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Seniors Abandon Job Searches


Job prospects for older Americans continue to worsen even as the overall unemployment picture shows small signs of improvement.

While the national jobless rate fell from 9.1% in September to 9% in October, for those 55 and up, the figures increased from 6.7% to 7% over that period, according to an analysis released by the AARP this morning.

The long-term unemployment data – those out of work for 27 weeks or more – fell slightly last month, but that isn’t necessarily a good thing, AARP says.  “We would like to think this is good news,” says Sara Rix, a senior strategic policy adviser with the AARP Public Policy Institute.  “But I’m not so sure it is entirely good news.” That’s because this decline may actually reflect the growing numbers of older workers — many of whom have been searching for jobs fruitlessly for months — giving up their job searches altogether. In fact, the number of older Americans who are not in the labor force rose by 122,000 (not seasonally adjusted) over this period, the organization reports.  It may also reflect that more older workers recently lost their jobs, which would bring down the average unemployment duration, says Rix.

Here is the rate of long-term unemployment :

Average duration             September                         October

Under age 55                     38.6 weeks                    37.3 weeks

55+                                         54.8 weeks                   52.9 weeks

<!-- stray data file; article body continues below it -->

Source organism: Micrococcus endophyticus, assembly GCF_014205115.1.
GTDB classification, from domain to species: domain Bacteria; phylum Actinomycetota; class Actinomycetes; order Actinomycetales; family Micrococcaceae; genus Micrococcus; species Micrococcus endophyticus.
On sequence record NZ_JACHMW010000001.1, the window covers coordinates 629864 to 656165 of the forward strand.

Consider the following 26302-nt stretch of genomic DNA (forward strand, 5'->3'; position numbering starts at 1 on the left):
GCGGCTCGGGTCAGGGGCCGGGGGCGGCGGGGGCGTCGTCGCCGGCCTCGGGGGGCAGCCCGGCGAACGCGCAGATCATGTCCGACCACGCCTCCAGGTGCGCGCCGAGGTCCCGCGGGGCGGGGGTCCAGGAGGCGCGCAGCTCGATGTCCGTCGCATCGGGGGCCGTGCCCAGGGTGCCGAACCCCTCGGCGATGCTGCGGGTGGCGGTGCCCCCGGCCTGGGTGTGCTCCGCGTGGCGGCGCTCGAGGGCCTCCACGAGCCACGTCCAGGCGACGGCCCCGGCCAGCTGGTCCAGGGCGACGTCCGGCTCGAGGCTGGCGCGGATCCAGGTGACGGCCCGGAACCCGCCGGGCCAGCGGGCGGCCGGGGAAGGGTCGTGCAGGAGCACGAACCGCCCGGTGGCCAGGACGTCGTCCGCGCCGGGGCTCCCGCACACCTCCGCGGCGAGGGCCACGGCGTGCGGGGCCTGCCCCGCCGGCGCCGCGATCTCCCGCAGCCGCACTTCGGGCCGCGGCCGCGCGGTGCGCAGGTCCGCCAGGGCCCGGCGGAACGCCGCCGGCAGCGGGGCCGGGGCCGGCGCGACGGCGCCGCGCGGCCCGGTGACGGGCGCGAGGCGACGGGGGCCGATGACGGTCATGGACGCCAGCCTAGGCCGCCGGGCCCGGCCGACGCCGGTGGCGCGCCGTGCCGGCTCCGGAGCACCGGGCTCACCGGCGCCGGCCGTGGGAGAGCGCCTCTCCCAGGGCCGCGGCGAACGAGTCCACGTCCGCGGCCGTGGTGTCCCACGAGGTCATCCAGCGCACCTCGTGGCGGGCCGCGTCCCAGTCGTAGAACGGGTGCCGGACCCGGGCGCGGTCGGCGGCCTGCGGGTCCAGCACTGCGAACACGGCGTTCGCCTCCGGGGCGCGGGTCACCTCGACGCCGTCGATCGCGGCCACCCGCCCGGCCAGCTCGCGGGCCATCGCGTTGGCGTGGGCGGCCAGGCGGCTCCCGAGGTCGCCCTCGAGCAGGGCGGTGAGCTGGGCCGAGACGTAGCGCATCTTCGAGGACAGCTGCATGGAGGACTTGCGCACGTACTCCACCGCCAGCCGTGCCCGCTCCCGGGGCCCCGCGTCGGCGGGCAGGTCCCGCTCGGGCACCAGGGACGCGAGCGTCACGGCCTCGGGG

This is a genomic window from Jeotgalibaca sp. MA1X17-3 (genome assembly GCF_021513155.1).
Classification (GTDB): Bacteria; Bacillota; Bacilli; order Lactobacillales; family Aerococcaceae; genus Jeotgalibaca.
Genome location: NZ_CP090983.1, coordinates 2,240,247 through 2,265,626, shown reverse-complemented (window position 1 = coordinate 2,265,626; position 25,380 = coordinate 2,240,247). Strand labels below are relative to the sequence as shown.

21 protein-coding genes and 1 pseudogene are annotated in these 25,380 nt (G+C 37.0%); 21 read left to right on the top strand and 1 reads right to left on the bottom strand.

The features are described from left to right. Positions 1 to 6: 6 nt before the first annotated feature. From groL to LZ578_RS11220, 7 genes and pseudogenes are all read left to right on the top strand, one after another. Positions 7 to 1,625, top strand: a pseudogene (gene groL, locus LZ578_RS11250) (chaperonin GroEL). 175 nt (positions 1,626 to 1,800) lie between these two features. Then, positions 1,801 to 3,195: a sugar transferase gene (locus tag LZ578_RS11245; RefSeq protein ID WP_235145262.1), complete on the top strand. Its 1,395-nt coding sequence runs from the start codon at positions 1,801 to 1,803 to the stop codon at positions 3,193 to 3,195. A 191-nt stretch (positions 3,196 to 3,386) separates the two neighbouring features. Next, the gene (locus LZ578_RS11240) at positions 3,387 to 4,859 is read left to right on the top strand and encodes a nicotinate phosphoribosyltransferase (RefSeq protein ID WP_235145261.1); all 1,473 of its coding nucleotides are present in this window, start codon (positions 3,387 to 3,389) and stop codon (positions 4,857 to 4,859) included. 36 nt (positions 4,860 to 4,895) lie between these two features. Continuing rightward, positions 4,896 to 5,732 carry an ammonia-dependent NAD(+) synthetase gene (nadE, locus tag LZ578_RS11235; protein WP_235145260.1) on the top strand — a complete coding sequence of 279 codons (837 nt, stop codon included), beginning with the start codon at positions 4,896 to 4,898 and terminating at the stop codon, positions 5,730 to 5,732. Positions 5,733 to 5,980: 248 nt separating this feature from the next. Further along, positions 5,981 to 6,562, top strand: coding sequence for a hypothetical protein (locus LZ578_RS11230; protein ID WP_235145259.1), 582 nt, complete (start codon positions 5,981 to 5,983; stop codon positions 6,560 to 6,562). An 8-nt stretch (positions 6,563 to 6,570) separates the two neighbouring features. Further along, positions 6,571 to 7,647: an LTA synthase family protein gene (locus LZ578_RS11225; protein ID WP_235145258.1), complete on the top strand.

Long-term unemployed

Under age 55            43.4%                                       41.6%

55+                               60.7%                                       55.5%

“The consequences are not only immediate in terms of financial well-being, paying for family needs, your mortgage, the kids college,” says Rix. “There are also longer-term consequences when it comes to retirement security.”  Older Americans were already under-saved for retirement before the recession, and now, this employment situation is exacerbating that further.  That means some older Americans may draw on Social Security at 62 (which cuts your lifetime benefits significantly), she says.  Plus, there are myriad psychological consequences that can result from long-term unemployment, she says, including an increased risk of alcoholism and depression.  Finally, the longer you are out of work, the harder it is for you to find a job, she adds.

Here are some tips from AARP on combating unemployment.


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About Encore

  • Encore examines the changing nature of retirement, from new rules and guidelines for financial security to the shifting identities and priorities of today’s retirees. The blog also explores news that affects retirement, from the Wall Street Journal Digital Network and around the web. Lead bloggers are reporter Catey Hill and senior editor Jeremy Olshan. Other contributors include The Wall Street Journal’s retirement columnists Glenn Ruffenach and Anne Tergesen; the Director for the Center for Retirement Research at Boston College, Alicia Munnell; and the Director of Research for Pinnacle Advisory Group, Michael Kitces, CFP.